In a simulation of the popular American crime drama television series 'Breaking Bad', Eastleigh College students unravelled the story of a struggling college chemistry teacher, who, together with a former student, had turned to a life of crime producing crystallized methamphetamine in the chemistry lab.
The Forensic Science, Criminology, Criminal Psychology and Public Service students all took part in the well-planned activity which was facilitated by Hampshire Police. The College's Chemistry laboratory was converted into a crime scene for the day and Sargent Colin White supervised the management and evidence collection from the simulated crime scene. Students were assessed on their ability to carry out a forensic examination using appropriate methods to gather biological, physical and chemical evidence. Specific bagging techniques and common approach paths were shown to them to ensure they were investigating correctly whilst also minimising the risk of cross-contamination.
Sam Brett Cooper, a first year Applied Science Forensics student, found the experience very exciting. Sam commented:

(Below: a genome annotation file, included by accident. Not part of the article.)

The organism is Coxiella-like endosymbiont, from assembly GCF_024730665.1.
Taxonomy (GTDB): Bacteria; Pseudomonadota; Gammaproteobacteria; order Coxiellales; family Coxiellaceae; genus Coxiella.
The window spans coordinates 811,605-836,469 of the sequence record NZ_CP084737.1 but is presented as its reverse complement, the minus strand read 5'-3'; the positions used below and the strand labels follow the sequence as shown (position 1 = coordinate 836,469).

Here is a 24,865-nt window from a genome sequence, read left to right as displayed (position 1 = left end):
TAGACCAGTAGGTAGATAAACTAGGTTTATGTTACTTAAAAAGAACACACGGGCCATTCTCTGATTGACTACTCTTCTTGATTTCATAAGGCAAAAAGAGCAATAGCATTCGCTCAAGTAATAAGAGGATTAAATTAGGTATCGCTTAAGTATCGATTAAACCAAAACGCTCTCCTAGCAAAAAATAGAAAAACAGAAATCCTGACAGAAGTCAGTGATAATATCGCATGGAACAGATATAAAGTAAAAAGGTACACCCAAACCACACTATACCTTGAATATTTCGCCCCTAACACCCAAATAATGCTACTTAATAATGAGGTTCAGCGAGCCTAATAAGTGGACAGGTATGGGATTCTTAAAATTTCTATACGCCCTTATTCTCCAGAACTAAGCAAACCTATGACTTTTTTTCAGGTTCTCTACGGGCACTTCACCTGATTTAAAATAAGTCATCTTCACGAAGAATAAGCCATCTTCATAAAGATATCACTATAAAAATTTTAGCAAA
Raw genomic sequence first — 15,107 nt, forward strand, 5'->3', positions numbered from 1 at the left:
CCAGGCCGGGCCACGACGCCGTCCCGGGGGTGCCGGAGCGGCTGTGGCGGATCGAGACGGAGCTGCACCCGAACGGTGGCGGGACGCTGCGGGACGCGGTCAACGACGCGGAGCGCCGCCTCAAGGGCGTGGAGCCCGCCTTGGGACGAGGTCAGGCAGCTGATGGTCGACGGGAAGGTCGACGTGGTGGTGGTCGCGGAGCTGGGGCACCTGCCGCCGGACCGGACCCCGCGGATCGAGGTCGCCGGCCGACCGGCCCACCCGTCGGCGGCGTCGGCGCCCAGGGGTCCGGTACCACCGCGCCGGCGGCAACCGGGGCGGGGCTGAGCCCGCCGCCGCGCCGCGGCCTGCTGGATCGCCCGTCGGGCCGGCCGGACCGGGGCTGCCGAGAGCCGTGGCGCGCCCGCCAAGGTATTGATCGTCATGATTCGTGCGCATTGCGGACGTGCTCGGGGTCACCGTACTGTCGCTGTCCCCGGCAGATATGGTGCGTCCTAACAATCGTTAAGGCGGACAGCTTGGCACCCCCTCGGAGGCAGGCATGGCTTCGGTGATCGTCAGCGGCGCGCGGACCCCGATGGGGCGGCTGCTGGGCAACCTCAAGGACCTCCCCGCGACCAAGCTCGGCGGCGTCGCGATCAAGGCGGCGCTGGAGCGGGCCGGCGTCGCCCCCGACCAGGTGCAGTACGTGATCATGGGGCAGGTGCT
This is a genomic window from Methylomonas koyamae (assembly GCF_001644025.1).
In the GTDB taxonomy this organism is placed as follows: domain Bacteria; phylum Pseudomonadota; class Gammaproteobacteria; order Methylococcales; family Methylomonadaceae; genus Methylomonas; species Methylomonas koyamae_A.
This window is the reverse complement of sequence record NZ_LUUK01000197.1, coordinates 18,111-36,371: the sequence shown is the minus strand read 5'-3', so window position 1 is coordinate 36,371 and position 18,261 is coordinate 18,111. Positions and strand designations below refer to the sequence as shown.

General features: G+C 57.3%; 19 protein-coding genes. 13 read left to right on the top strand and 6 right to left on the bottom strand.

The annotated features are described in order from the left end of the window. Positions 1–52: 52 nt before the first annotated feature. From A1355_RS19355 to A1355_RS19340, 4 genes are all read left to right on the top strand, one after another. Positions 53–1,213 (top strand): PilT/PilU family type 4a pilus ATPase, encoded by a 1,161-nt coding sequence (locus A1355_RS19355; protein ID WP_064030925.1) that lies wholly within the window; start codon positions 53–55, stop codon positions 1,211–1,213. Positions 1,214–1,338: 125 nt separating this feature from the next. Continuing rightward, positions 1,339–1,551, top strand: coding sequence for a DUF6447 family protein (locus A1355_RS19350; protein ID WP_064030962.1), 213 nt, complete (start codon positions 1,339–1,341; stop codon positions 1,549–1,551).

"It was very interesting and it's what I wanted to do in college. It's the sort of stuff I'm looking forward to doing when I go on to university. I learned a lot about common approach paths, quarantines and how detailed you have to be in your reports. It was really interesting."
Peter Croft, Forensic Science tutor, said:
"These sorts of exercises are absolutely excellent for the students. It gives them practical experience and experience of a simulated crime scene with people from the Police. The students are able to receive direct advice from the Police as to what is current best practice, including health and safety and all other crime scene procedures that they must adhere to."
For more information on the range of courses on offer, come along to the Eastleigh College Open Event on Tuesday 24th March, 4.30-7.30pm.
We are delighted to have been recognised by The Times Education Awards for the support we provide to students who need to re-sit their GCSEs after leaving school. The excellent results our students achieved last summer include more than twice the national average gaining a maths GCSE, testament to the dedicated team of teachers who use innovative approaches and techniques to inspire our learners.
Young chefs and hospitality students from Eastleigh College were joined by other competitors from training providers across the south to take part in the southern regional heat of an established national competition. The Major Series 2020, which is organised by Major International in conjunction with the Craft Guild of Chefs, saw 50 competitors take over Eastleigh College's three professional kitchens and East Avenue restaurant and work their culinary majic across ten different classes from 'afternoon tea' to 'street food'.